Q: It would be great to read an article about how to incorporate an adult feral cat into a household. I often see articles about adopting feral kittens, but I have never seen an article about adoption of an adult feral. Do they ever adapt to an indoor lifestyle?
A: Successfully converting a feral cat into an indoor cat is dependent on many factors. The age of the cat, previous history, his relationship with people, the household he will move in with and his temperament are some factors that influence the length of time and extent he can transition into an affectionate household member. Some wild cats have been household cats previously and are easier to convert back into the household. Others, though feral, are accepting of humans, especially their handouts. Young kittens are relatively easy to convince that domestication is preferable to the wild. After they are about 12 weeks old, the process becomes more challenging and usually takes longer. Then there are the feral cats who want nothing to do with anything human. Sometimes these cats, with patience and lots of time, can be convinced that living under the bed or in the rafters 24/7 isn’t as rewarding as sitting on a sofa or perching on a cat tree.
The first step when converting a feral outsider into a friendly home dweller is to take him to your vet for a checkup and to be fixed. Make sure you tell your vet that you are bringing a feral cat in for him to examine. The vet visit will be traumatic for everyone; you, your vet and the cat. Your vet may recommend a sedative to make the experience easier for all involved. Having your cat fixed can make the transition a little easier. Additionally, cats who are fixed are generally calmer.
Prepare a room beforehand for your newcomer. It should be a quiet room where no other animals are allowed. Have both high perches for the cat as well as sheltered places that he can hide in. Safe places are easily provided by placing boxes so that they face toward the walls. Paper bags with no handles and commercially available igloos and tunnels for cats also are good examples of safe sanctuaries for the feral outsider. The room should also have at least two uncovered cat boxes, comfortable beds, plenty of fresh water, food and interactive toys.
If you find your feral cat initially doesn’t understand what the litterbox is for, encourage him to use it by putting clean garden soil in the box. The boxes need to be cleaned at least on a daily basis and should be situated in a location where the cat feels he could escape and not be cornered.
The three most important tools I have found for convincing a feral cat to become an insider is food, patience and good observation skills. Since security and safety are prime directives for cats, help your feral feel safe by not cornering him or approaching him. He needs to feel secure enough to want to come to meet you. It is important that you set up the situation so that he will think it’s his idea when he does finally feel safe enough to venture forth to meet you. Every time you go into the feral’s room arm yourself with delicious treats and toss tiny little pieces close to him. Talk quietly to him so that he starts associating your voice with you and the delicious food. Bring a good book into room and sit on the floor or in a comfortable chair and spend time with him, occasionally tossing a treat in his direction. It’s important to remember that we humans are tall, big and scary to a small feral cat. Whenever possible, either sit on the floor, or in a low chair so that you don’t look quite so menacing to him.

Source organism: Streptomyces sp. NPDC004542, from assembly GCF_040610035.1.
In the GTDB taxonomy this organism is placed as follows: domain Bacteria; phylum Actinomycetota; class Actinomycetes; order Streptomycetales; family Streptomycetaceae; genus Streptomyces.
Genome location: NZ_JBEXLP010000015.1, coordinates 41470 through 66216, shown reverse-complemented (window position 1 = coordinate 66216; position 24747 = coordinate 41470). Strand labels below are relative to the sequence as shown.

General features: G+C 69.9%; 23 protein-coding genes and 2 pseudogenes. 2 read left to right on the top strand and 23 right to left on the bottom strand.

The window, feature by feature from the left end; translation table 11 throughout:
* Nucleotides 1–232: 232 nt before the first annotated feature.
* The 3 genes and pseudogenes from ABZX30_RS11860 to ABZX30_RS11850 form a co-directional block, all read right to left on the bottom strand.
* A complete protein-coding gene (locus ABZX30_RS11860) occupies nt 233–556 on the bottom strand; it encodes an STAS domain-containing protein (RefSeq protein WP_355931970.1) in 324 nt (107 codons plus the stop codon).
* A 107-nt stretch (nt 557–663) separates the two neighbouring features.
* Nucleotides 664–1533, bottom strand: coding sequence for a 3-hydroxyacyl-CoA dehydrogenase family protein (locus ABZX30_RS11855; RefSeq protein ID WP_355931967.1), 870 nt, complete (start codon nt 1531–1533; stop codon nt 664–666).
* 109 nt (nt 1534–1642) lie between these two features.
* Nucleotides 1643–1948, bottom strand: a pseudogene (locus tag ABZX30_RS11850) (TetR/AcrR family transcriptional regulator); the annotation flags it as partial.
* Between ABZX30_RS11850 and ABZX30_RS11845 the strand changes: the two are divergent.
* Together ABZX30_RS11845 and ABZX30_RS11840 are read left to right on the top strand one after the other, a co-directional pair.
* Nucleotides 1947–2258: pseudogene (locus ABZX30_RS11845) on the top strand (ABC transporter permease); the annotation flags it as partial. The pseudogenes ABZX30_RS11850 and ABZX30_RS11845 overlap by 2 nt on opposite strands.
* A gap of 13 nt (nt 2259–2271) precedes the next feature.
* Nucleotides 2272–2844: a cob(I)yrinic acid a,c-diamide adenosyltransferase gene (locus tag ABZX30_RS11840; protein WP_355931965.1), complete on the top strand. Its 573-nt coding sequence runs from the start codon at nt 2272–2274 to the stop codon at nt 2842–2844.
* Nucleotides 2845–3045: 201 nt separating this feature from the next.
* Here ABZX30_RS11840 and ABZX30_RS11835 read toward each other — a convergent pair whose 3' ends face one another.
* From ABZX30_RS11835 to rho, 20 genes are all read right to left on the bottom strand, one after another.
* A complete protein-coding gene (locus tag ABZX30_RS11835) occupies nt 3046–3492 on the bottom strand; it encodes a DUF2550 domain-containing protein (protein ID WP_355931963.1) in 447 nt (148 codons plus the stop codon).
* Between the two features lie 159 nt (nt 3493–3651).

Take your time and don’t force the cat to interact with you. Success is partially dependent on you allowing the cat to choose when he feels safe enough to relate to you. The hardest part of the process will be your accepting the cat at whatever stage of socialization he is in at the moment. Your appreciation and acceptance of the cat will be manifested by your being relaxed and that will help him feel safe.
It can be done. About 20 years ago, I trapped a 2-year-old whole feral male. He spent the first four months of the relationship hiding under the bed, venturing out only for food, water and to use the cat box. Within about one year he transitioned into an affectionate, lap-sitting cat who for the remaining 12 years of his life preferred the comforts of home to the outdoors.